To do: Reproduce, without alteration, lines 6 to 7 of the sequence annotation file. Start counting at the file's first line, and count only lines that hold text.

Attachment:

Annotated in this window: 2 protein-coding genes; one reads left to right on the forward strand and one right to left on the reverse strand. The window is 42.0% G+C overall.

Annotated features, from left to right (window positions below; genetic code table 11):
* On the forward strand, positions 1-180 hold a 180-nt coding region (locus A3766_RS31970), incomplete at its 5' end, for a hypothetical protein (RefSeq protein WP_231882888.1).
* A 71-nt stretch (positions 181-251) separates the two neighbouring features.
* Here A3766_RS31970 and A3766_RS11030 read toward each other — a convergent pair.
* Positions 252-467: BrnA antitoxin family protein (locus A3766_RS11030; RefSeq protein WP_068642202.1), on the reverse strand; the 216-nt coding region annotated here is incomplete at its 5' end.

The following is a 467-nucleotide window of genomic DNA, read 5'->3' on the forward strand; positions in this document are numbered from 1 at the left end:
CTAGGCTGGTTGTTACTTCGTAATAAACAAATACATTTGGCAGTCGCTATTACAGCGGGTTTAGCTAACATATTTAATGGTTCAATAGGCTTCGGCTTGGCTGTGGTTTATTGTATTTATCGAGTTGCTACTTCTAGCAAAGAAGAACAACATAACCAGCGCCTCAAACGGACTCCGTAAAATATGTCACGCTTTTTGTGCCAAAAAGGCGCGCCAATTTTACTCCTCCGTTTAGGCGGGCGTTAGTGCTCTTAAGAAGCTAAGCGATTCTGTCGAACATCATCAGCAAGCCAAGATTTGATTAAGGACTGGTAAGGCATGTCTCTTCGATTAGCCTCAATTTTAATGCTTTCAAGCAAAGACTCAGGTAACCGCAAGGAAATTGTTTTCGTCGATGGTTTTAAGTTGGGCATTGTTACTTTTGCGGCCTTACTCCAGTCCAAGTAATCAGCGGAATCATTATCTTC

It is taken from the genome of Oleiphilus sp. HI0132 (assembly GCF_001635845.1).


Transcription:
* Positions 252-467: BrnA antitoxin family protein (locus A3766_RS11030; RefSeq protein WP_068642202.1), on the reverse strand; the 216-nt coding region annotated here is incomplete at its 5' end.

The following is a 467-nucleotide window of genomic DNA, read 5'->3' on the forward strand; positions in this document are numbered from 1 at the left end: